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Old 04-25-2012, 05:08 AM
 
Location: Vancouver, B.C., Canada
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More: ON Cruising the Highways of Vancouver - YouTube
my guess is our roads look alot like any other freeway in the PNW Region
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Old 04-25-2012, 05:11 AM
 
Location: Vancouver, B.C., Canada
11,031 posts, read 26,663,073 times
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rush hour alex fraser - YouTube
some Rush hour traffic is always fun
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Old 04-25-2012, 10:00 AM
 
Location: Paris, France
327 posts, read 975,147 times
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In the UK, for those that are interested, the hierarchy of roads is as follows:

Toll motorways are a recent introduction – as of now, the only one is the M6 Toll which bypasses Birmingham. It's only about 40km long and was built in 2002, but it is literally the highest grade road in the country, and as it's mercifully free of lorries ( = trucks) so well worth the £5.50 toll. This is equivalent to a turnpike I believe in the UK. They are talking about building more, or converting some of the free motorways into tollways.

Normal motorways are equivalent to freeways in North America and are either prefixed by M (eg. The M1, M6) which means they are a purpose built motorway or are called A something (M) [eg. The A1(M)] which indicates it's a road that has been upgraded to motorway standard. They generally connect all the major cities of the country, as well as some more far flung centres such as Exeter in the south-west or Swansea in Wales. There are some gaps in the network – it is still not entirely possible to drive from London to Newcastle only on motorways, for example. They are usually three lanes each way but sometimes just two, and often – near big conurbations – four, five or even six lanes in each direction. Some of them are almost as good standard as the M6 Toll, some of the older ones (which date back to the 1960s and 1970s) are showing their age. Can get VERY crowded, particularly the notorious M25 (London orbital motorway, or what would be called a "beltway" in the US).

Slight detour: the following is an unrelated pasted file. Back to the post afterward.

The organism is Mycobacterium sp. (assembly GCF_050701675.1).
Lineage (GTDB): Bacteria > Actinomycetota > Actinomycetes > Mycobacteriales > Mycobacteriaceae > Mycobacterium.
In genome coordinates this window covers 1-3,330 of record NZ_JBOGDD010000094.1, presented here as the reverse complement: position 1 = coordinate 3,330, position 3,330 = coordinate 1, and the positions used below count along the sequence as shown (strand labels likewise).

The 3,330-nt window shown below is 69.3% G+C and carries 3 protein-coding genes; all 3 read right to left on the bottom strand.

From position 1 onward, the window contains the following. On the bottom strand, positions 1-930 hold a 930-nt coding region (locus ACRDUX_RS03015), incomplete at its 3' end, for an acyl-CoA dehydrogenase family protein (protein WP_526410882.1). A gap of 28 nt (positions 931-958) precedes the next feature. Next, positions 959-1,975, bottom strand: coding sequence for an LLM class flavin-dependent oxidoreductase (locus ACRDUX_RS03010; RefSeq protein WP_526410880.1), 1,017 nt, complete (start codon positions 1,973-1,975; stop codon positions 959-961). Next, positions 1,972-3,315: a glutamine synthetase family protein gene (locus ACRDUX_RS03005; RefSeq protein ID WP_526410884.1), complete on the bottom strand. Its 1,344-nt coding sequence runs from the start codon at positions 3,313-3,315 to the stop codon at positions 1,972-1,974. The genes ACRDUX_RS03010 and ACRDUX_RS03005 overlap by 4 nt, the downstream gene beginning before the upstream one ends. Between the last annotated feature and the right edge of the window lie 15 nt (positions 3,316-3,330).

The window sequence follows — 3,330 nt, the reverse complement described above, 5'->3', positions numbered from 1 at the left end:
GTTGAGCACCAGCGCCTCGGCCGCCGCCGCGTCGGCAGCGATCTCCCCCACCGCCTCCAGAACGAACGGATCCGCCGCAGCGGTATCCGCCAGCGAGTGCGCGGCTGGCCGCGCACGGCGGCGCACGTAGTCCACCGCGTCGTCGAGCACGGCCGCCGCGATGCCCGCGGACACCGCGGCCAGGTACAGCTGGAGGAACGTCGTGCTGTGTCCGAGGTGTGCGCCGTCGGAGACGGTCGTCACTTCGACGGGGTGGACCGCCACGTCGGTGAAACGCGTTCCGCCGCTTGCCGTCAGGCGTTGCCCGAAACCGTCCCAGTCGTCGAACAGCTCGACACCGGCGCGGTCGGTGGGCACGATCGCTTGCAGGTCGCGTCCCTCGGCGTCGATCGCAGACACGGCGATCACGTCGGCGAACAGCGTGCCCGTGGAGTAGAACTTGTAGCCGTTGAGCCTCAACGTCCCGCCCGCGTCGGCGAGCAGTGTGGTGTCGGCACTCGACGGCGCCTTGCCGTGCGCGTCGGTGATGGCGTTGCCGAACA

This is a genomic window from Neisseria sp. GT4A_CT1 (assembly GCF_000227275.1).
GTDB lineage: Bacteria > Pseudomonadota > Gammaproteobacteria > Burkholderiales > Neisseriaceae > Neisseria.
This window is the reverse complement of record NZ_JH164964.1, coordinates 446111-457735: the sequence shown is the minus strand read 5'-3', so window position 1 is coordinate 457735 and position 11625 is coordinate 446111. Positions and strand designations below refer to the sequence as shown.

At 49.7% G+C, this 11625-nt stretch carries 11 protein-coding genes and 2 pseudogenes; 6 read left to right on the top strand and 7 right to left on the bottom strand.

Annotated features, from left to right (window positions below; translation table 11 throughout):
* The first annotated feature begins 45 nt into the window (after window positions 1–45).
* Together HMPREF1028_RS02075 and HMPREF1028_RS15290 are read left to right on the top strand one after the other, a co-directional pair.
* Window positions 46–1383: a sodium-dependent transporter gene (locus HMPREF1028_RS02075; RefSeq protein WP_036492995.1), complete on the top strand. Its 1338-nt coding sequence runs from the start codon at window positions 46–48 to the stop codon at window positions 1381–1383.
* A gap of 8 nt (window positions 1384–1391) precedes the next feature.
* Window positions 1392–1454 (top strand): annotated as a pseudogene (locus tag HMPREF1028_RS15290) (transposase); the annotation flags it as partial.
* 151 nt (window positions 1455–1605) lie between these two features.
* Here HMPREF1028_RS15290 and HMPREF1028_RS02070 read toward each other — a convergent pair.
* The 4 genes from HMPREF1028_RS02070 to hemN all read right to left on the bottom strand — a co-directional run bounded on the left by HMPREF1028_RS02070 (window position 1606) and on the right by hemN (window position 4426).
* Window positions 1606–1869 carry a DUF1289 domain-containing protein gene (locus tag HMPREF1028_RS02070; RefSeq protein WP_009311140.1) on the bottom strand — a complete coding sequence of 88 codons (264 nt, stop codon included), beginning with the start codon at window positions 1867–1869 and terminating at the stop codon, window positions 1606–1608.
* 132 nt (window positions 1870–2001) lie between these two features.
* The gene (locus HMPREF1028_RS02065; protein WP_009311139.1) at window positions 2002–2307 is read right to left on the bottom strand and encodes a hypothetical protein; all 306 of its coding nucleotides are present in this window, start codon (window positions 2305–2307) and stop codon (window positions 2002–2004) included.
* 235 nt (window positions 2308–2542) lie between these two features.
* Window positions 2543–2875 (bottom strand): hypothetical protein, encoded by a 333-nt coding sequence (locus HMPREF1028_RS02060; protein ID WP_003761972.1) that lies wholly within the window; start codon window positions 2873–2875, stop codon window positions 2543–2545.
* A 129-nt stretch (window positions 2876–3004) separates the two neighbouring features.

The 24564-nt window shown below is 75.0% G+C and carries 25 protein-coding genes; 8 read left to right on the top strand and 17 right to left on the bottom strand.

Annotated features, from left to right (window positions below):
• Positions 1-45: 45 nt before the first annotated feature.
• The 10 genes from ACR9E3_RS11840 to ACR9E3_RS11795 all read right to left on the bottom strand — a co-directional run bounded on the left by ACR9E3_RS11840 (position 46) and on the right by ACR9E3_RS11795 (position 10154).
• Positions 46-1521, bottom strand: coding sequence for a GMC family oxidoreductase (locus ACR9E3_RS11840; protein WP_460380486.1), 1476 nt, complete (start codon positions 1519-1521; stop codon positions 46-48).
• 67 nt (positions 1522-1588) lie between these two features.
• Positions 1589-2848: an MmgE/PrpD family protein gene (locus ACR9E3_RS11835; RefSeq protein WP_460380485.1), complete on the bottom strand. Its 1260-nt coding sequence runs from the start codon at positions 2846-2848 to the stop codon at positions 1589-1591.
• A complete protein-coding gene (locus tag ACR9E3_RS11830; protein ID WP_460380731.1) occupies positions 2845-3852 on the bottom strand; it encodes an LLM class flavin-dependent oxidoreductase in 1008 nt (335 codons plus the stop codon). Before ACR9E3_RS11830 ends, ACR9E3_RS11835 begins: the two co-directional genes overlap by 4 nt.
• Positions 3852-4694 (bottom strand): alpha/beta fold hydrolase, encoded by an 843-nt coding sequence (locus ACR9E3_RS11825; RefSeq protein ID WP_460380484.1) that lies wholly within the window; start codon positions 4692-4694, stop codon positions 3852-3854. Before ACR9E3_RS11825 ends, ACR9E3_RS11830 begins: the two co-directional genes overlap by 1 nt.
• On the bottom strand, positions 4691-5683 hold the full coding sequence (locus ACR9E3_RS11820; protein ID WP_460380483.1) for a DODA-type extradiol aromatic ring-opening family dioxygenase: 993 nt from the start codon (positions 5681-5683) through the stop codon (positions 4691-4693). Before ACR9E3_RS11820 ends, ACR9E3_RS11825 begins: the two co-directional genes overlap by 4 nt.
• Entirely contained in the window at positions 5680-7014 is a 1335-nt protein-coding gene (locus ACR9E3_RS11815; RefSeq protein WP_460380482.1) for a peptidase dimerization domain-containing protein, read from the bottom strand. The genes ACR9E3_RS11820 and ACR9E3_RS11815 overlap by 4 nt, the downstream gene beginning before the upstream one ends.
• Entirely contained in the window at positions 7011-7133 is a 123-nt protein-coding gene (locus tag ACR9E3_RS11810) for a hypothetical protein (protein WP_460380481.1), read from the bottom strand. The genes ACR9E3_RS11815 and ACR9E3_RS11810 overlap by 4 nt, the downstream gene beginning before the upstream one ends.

Next are A-roads, which can be divided into dual-carriageways, which are divided highways which can vary from near-motorway standard (though never with the hard shoulder – that small lane on the left for breakdowns and emergencies), to more basic four lane roads with junctions coming straight out into the traffic.

Normal A-roads are numbered in the same way as dual-carriageway A roads (eg. A14, A1) but are just one lane in each direction. The best ones are coloured green on signage and maps and are fast trunk roads.

Smaller A-roads are coloured red on maps and white on signage, and can look surprisingly minor, particularly in remote areas. In Scotland you even get one-lane A-roads that look like tiny country lanes.

B-roads a minor country roads but are nearly always two lanes, with a dividing line in the middle.

Unclassified have no numbers and connect all the tiny little villages up and down the land. They often have no road markings, and are sometimes just one lane, with muddy passing places.

Unadopted roads are the worst – they often don't even have any tarmac because the local council is not responsible for maintaining them. They are more common up north.